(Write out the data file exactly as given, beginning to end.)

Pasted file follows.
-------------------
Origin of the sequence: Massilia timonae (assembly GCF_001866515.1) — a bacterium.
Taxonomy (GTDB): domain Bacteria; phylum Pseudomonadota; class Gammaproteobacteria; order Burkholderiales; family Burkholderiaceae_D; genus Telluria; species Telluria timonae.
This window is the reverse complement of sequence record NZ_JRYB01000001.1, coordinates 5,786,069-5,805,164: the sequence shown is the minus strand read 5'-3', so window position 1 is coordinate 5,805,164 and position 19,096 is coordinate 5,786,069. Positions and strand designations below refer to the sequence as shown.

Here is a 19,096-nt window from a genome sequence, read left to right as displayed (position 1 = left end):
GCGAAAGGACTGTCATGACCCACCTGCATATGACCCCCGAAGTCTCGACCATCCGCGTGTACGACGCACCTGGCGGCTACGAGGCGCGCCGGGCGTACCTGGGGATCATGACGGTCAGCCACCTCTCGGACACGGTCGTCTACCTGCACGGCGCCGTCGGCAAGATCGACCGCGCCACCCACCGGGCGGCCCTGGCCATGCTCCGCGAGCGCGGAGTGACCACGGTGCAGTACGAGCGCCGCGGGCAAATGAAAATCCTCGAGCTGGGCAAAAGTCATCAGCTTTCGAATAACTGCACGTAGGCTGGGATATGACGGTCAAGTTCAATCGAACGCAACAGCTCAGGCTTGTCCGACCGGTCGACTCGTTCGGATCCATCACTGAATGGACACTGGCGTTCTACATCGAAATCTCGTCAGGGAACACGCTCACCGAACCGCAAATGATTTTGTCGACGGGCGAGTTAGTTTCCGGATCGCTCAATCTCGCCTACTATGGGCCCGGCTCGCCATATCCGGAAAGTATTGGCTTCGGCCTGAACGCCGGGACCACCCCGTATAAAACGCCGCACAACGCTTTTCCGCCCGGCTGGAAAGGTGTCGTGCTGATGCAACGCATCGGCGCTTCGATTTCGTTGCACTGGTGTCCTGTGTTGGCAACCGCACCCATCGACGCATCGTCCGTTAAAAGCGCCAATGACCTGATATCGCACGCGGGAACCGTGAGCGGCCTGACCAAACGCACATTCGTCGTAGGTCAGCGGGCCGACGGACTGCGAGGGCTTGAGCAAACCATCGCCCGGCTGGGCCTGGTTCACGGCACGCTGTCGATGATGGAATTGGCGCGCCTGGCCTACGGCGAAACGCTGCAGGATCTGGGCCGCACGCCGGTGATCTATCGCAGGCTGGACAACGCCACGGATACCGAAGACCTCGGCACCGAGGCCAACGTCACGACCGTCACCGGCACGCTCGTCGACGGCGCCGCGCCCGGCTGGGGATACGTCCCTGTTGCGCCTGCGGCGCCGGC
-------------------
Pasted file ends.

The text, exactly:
Origin of the sequence: Massilia timonae (assembly GCF_001866515.1) — a bacterium.
Taxonomy (GTDB): domain Bacteria; phylum Pseudomonadota; class Gammaproteobacteria; order Burkholderiales; family Burkholderiaceae_D; genus Telluria; species Telluria timonae.
This window is the reverse complement of sequence record NZ_JRYB01000001.1, coordinates 5,786,069-5,805,164: the sequence shown is the minus strand read 5'-3', so window position 1 is coordinate 5,805,164 and position 19,096 is coordinate 5,786,069. Positions and strand designations below refer to the sequence as shown.

Here is a 19,096-nt window from a genome sequence, read left to right as displayed (position 1 = left end):
GCGAAAGGACTGTCATGACCCACCTGCATATGACCCCCGAAGTCTCGACCATCCGCGTGTACGACGCACCTGGCGGCTACGAGGCGCGCCGGGCGTACCTGGGGATCATGACGGTCAGCCACCTCTCGGACACGGTCGTCTACCTGCACGGCGCCGTCGGCAAGATCGACCGCGCCACCCACCGGGCGGCCCTGGCCATGCTCCGCGAGCGCGGAGTGACCACGGTGCAGTACGAGCGCCGCGGGCAAATGAAAATCCTCGAGCTGGGCAAAAGTCATCAGCTTTCGAATAACTGCACGTAGGCTGGGATATGACGGTCAAGTTCAATCGAACGCAACAGCTCAGGCTTGTCCGACCGGTCGACTCGTTCGGATCCATCACTGAATGGACACTGGCGTTCTACATCGAAATCTCGTCAGGGAACACGCTCACCGAACCGCAAATGATTTTGTCGACGGGCGAGTTAGTTTCCGGATCGCTCAATCTCGCCTACTATGGGCCCGGCTCGCCATATCCGGAAAGTATTGGCTTCGGCCTGAACGCCGGGACCACCCCGTATAAAACGCCGCACAACGCTTTTCCGCCCGGCTGGAAAGGTGTCGTGCTGATGCAACGCATCGGCGCTTCGATTTCGTTGCACTGGTGTCCTGTGTTGGCAACCGCACCCATCGACGCATCGTCCGTTAAAAGCGCCAATGACCTGATATCGCACGCGGGAACCGTGAGCGGCCTGACCAAACGCACATTCGTCGTAGGTCAGCGGGCCGACGGACTGCGAGGGCTTGAGCAAACCATCGCCCGGCTGGGCCTGGTTCACGGCACGCTGTCGATGATGGAATTGGCGCGCCTGGCCTACGGCGAAACGCTGCAGGATCTGGGCCGCACGCCGGTGATCTATCGCAGGCTGGACAACGCCACGGATACCGAAGACCTCGGCACCGAGGCCAACGTCACGACCGTCACCGGCACGCTCGTCGACGGCGCCGCGCCCGGCTGGGGATACGTCCCTGTTGCGCCTGCGGCGCCGGC